The difficulty with Show Trials is that justice is supposed to be blind, so what’s to ‘show?’
History hasn’t meted out justice very even-handedly across the decades in show trials and what worked reasonably well at Nurnberg after World War II has been far less successful with the likes of O.J. Simpson, Yugoslavia’s Milosevic, Iraq’s Saddam and lately, America’s sentencing trial of terrorist Zacarias Moussaoui. Big shows, every one. Mixed successes, but mostly duds.
Taking them one by one, the Nazi trials at Nurnberg worked (for the most part) because there were a wide range of defendants and some were acquitted, some sentenced to prison for varying terms and some to death. Nurnberg was staged by the victors. That’s a given. War covers a multitude of crimes and who gets charged by whom depends on which side is left standing at the end of the battles. Hitler didn’t get his chance at Nurnberg and no doubt that helped. The docks were full of petty criminals, Bugs Moran Chicago-thug types, but no Al Capone.
Fast-forward to O.J., the first of the celebrity murder trials, and it’s interesting to note the difference in national attention a wide grin can make. O.J. was everybody’s hero, loved as the guy who blitzed the lines of car-rental commercials and winked at the ladies. Contrast the coverage of his trial with the recent Robert Blake trial for very nearly identical crimes. Both celebs, both not guilty, both probably did it. No one cared much about the old and unhandsome Blake getting off, but Simpson was a jaw-dropper.
But of course we who say they did it, never sat through days and weeks of testimony. We made up our minds the easy way. Who else could have done it? A slam-dunk for unenlightened gut feeling, something else for the jury. Or was it? How willing are juries to send off celebrities to the slammer? Michael Jackson? Not hardly. Above all, the country talks about these trials endlessly, the news media feeds off that and we’re left breathless by the end.
At least there was an end.
Sometimes, when governments get involved, there is no end.
Yugoslavian president Slobodan Milosevic had been on trial in the Hague for four years. Four years! What on earth is that all about? Milosevic died of a heart attack on Saturday, and thus the United Nations war crimes tribunal ended its case against him without a verdict. Four years, a country torn to shreds, tens of thousands murdered and no verdict. The presiding judge, Patrick Robinson of Jamaica, rapped his gavel and said, "His death terminates these proceedings." I guess.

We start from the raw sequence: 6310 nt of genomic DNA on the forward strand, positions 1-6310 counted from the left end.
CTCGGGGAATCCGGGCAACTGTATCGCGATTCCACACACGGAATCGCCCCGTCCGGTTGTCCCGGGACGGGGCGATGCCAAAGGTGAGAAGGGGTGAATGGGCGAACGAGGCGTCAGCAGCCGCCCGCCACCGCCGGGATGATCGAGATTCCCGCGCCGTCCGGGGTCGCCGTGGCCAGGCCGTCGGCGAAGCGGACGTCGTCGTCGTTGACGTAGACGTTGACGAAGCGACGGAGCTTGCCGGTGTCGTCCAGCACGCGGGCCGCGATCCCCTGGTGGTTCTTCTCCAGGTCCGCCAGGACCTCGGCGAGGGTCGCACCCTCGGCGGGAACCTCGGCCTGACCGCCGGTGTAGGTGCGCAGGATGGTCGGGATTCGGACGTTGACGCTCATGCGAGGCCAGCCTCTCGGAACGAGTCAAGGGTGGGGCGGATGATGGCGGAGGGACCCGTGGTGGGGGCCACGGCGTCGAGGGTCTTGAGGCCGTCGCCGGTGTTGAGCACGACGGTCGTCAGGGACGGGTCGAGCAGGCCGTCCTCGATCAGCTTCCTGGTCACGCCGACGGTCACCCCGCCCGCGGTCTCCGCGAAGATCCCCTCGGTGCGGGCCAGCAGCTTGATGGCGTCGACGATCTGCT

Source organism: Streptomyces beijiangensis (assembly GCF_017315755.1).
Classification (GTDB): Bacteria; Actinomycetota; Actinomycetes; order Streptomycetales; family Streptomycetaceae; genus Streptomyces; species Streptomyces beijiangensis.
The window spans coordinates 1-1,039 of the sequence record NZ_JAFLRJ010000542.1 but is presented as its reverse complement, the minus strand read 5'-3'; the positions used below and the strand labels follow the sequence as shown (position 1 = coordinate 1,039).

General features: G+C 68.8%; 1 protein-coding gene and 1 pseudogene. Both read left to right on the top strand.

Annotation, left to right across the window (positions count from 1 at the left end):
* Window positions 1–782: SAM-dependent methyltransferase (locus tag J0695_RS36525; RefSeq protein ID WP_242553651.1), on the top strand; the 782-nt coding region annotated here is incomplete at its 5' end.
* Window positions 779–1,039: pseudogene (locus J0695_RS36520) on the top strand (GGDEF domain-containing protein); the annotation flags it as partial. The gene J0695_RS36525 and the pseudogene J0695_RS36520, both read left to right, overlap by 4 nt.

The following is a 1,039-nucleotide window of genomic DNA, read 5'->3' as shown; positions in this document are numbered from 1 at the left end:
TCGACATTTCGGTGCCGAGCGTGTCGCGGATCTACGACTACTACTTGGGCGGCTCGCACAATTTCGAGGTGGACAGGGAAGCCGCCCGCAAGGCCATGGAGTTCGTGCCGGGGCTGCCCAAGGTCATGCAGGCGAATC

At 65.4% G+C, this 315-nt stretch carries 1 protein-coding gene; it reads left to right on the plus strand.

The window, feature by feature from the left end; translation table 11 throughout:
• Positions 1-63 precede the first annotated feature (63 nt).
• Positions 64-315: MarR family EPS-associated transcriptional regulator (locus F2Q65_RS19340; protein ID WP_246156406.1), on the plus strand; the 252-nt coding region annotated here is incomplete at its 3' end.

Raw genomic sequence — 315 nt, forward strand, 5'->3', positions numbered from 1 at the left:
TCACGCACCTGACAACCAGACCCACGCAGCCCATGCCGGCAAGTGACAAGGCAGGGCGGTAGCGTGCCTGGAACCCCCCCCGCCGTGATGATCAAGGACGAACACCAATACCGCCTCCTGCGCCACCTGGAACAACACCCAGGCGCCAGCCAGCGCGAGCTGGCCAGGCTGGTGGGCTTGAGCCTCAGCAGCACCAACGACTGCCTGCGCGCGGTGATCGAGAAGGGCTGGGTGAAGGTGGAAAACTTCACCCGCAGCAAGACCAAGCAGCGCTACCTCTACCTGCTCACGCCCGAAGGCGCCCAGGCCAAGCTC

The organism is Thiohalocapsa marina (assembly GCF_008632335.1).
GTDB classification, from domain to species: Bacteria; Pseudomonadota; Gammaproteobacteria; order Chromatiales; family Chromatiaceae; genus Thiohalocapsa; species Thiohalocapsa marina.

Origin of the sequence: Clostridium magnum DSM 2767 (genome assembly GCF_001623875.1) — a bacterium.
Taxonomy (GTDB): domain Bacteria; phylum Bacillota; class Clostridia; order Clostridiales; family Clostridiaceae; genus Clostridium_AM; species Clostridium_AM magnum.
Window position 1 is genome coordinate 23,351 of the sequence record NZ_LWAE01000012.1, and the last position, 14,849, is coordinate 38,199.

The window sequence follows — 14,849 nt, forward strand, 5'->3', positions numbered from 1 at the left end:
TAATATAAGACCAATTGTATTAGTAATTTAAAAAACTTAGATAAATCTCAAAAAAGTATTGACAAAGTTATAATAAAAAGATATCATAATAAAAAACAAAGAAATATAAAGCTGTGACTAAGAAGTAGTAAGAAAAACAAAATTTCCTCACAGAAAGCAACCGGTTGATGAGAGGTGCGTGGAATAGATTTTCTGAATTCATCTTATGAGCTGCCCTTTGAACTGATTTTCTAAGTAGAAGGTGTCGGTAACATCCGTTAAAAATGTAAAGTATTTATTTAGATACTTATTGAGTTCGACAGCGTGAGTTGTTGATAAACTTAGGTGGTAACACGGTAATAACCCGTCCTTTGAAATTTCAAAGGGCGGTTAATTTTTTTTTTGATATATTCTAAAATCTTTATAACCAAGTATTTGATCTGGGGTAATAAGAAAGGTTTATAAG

So no one is satisfied, because the United Nations, like all other quasi-governmental organizations is a bureaucracy inside a bureaucracy buried within a bureaucracy. Prosecution by bureaucracy is like salad left in the sun, wilted and unpalatable by the time dinner is served. No pace, no grace, no sense of either justice or outrage by the time four years unspools. Who even cared any more? What is left of Yugoslavia has long gotten over this small-time version of a war criminal.
Milosevic took over the stage he was given. Maneuvering away from the personal responsibility with which he was charged, he put the world on trial in his place. It was allowed as this farce went on to take a life of its own beyond the court calendar. Now he’s dead, possibly because of improper confinement. No one can ever really know. Like O.J., he’s off the hook on a technicality, only his ticket was a heart attack.
In Iraq it’s early days, but Saddam has flummoxed a half dozen judges and taken the courtroom as his personal international platform. His latest public rant is to urge insurgents to keep the faith, keep those bombs and rockets coming. What was expected to be a straightforward task of listing and proving his crimes, he has has turned into high drama, challenging the legality of the court. In a fractured country, with no political cohesion, he may well have a point. It’s not beyond imagination that a country torn by civil war may end up putting him back in control.
Wouldn’t that be a fitting conclusion to this seemingly endless tragedy? Sunni Muslims storming the gates of the prison, America gone home and a madman back in charge. Preposterous from here, but there are Iraqis who miss the peace and order, just as Hitler ran the trains on time.
The last of the current show trials concerns the only guy we have left alive to take the fall for 9-11. Zacarias Moussaoui has already plead guilty to not telling the FBI what he knew on plans to fly jetliners into buildings. Whether the FBI would have done anything or not is another question, but he’s guilty by his own admission. Nothing to do but sentence him to either death or life in the pokey without parole. Simple, huh? Should be, but this is a show trial by an already badly battered Justice Department.
They’ve been preparing the case for death for four years. That should have been a tipoff. Bureaucracy strikes again in the name of the law, making the simple complicated and, sure enough, they screwed it up. So many lawyers stumbling around that no one noticed the pushy blonde babe violating judicial orders, illegally prepping witnesses and lying to the defense about witness availability. They didn’t notice. A major pillar of our storied Department of Homeland Security spent four years getting ready and they didn’t notice.
All in all, the show trial business doesn’t return all that much on investment. Maybe Romania had it right when they shot their communist president on the night after their revolution. Case closed.
At least Romanians got that closure thing that everyone keeps talking about as being a necessary indredient in modern life. We didn’t used to have closure. Things like world wars and national disasters, murders and injustices just got over with and life went on.